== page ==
Rishin Singh (Leider)

Leider is an ensemble that plays songs by Rishin Singh and hails from the city of Berlin. a fog like liars loving, their debut album, is fragile and delicate music that reflects the darker side of urban living – themes of addiction, alienation, casual cruelty, and paranoia are present throughout – while maintaining an understated gallows humor. Though difficult to categorize, they can reference the textures of Musique Concrète or the structures of Wandelweiser. They can also devolve into cascades of no-wave inspired noise and are almost always just at the edge of falling apart.

These eight songs extend a patient hand to the listener, playing with chance and human idiosyncracy: exposed instrumental playing where the hairs scraping across strings and the air required to produce a note are as important as the notes themselves. Hardly ever truly in tune or in time with one another, yet fully in conversation. Hardly a note that isn’t broken or damaged in some way – both antidote and mirror to the disintegration of sedentary life.

Led by composer Rishin Singh, this sublime ensemble fits neatly into the complex of Berlin musicians devoted to alternate tunings. Blending exquisite, enveloping long tones, the measured singing of Annie Gårlid and Stine Sterne, and stately, slowly unfolding melodies, Leider is an art-song combo that finds the commonalities in John Dowland, the Velvet Underground, and La Monte Young.” – Peter Margasak


1. He is calling and throwing his arms up in the air / And no one is there

2. Two steps forward / Six steps back

3. I’ve seen you a couple of times / Guess I’ve seen you three times


1. What is the biggest inspiration for your music?
Language, comparative mythology, environmental sound, literature, human interactions.

2. How and when did you get into making music?
European classical piano, trombone, and theory studies as a child; experiments with tapes, radios, and feedback devices as a teenager; conservatory training; Sydney experimental scene un-training; Berlin Wandelweiser Und So Weiter/Reductionist scene aural cleanse…

At which point in time I got into making music, I don’t know.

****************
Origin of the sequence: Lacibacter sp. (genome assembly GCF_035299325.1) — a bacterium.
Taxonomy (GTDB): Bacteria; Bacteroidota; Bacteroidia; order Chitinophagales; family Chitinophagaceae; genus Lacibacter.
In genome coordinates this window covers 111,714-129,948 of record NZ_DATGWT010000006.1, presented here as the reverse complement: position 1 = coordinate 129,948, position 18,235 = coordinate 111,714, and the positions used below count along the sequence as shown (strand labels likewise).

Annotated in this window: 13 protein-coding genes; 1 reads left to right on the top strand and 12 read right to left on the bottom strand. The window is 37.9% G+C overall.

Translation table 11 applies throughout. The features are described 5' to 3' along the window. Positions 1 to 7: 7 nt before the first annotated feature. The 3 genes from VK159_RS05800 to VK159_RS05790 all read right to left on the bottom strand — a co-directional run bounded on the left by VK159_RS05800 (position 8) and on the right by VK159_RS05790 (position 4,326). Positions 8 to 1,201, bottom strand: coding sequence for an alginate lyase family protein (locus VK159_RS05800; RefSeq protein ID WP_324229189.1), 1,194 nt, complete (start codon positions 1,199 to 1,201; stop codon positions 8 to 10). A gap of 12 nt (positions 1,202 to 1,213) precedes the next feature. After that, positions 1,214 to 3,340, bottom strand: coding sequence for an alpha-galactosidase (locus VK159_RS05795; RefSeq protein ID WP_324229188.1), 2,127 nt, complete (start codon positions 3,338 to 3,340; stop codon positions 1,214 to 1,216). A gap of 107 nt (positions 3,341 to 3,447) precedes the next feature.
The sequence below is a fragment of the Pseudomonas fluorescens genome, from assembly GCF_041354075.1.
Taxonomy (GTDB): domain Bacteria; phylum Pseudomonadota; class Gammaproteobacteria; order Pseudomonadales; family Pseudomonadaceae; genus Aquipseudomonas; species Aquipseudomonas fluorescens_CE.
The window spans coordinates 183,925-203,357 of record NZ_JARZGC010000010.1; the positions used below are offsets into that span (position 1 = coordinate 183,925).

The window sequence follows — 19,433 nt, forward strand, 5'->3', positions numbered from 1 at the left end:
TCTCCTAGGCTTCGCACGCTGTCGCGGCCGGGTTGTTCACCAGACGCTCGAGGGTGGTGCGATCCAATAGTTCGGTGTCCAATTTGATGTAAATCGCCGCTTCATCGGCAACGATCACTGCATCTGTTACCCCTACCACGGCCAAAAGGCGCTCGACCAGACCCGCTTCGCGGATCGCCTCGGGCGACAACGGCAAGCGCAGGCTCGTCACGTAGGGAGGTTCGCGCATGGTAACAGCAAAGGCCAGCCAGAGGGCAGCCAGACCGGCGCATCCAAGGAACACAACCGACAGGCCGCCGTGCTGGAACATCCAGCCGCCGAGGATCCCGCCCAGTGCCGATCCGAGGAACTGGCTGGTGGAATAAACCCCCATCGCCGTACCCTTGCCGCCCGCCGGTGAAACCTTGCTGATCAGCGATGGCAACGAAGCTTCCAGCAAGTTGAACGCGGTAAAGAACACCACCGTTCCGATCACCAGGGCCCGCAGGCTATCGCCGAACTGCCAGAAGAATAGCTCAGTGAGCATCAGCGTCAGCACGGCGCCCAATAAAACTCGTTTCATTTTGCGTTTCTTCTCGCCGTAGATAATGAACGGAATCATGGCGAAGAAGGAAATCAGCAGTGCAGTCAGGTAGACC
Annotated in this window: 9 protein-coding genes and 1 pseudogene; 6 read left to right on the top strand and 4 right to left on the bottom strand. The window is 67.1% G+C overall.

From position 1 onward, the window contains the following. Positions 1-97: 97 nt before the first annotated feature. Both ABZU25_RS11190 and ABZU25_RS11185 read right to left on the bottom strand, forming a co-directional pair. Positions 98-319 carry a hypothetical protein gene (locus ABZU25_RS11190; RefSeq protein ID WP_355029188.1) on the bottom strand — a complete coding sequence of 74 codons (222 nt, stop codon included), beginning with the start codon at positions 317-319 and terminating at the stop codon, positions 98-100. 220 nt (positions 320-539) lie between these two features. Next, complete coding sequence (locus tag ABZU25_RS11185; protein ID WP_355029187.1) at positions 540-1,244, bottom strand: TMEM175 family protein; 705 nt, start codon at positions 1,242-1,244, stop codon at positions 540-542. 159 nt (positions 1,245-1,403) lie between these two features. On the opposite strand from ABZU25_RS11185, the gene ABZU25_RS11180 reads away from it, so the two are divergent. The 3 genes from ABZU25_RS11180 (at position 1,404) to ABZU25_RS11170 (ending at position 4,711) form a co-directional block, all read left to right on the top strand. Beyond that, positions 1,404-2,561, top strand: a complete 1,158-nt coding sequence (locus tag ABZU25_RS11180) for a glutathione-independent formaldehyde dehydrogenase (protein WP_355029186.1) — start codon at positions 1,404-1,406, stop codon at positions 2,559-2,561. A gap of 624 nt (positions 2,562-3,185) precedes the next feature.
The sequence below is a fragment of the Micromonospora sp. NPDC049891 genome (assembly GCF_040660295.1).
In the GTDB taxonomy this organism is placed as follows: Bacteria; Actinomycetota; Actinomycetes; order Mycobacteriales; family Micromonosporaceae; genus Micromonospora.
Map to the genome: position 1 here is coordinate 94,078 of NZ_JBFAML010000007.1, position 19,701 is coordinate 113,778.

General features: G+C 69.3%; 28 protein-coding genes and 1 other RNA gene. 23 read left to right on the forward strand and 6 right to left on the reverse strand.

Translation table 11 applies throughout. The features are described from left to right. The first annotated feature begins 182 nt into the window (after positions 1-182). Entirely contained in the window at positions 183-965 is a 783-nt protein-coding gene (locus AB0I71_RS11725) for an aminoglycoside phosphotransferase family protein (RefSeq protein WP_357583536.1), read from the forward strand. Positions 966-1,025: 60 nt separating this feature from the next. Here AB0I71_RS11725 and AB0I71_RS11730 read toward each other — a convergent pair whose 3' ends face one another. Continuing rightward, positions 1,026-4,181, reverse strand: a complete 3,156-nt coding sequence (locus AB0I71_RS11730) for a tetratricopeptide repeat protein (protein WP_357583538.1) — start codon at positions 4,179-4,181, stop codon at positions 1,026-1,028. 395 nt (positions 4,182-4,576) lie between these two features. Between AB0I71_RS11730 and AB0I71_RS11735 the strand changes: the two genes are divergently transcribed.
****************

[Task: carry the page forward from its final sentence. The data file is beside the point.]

3. What are 5 of your favourite albums of all time?
An impossible question. Instead, here are all the records that I own which are about, or refer to, trains:

Johnny Cash – Riding The Rails (CBS), 1976
Bob Dylan – Blood On The Tracks (Columbia), 1975
Bob Dylan – Slow Train Coming (Columbia), 1979
Rusty Evans – ¡Let-‘Er-Roll! Ballads Of The Railroads (Mount Vernon Music), year unknown
Seymour F. Johnson (Engineer) – Steam Locomotive Rail Sounds – A Farewell To Steam (HiFi Records), 1958
Brad Miller – Steel Rails Under Thundering Skys (Bainbridge Records), 1972
Sun Ra – Monorails and Satellites (Saturn Research), 1973
Pete Seeger – Freight Train (Capitol Records), 1964
Hank Snow & Jimmie Rodgers – All About Trains (RCA), 1975
Chris Watson – El Tren Fantasma (Touch), 2011

4. What do you associate with Berlin?
Berliner Schnauze, foxes, home.

5. What’s your favourite place in your town?
The Flakturm at Humboldthain.

6. If there was no music in the world, what would you do instead?
Listen to the birds.

7. What was the last record/music you bought?
The Still – Got it (Seriés Aphōnos), 2021

A Berlin minimalist trance groove quartet featuring Derek Shirley (Leider’s cello/percussion player) on double bass.

8. Who would you most like to collaborate with?
Elsa Dreisig.

9. What was your best gig (as performer or spectator)?
The Necks at The Basement in Sydney, 2011. Or maybe it was 2012.. I’ve seen them many times, but this concert remains my favourite.

10. How important is technology to your creative process?
I keep notes, ideas, impressions with a pen in a paper note book. Some of these develop into musical material with which I play around in my mind’s ear. Eventually I compose at the keyboard, again with pen and paper.

11. Do you have siblings and how do they feel about your career/art?
I have an older sister. I don’t know how she feels about my work, we’ve never really talked about it.

Photo © Philip Nuerneberger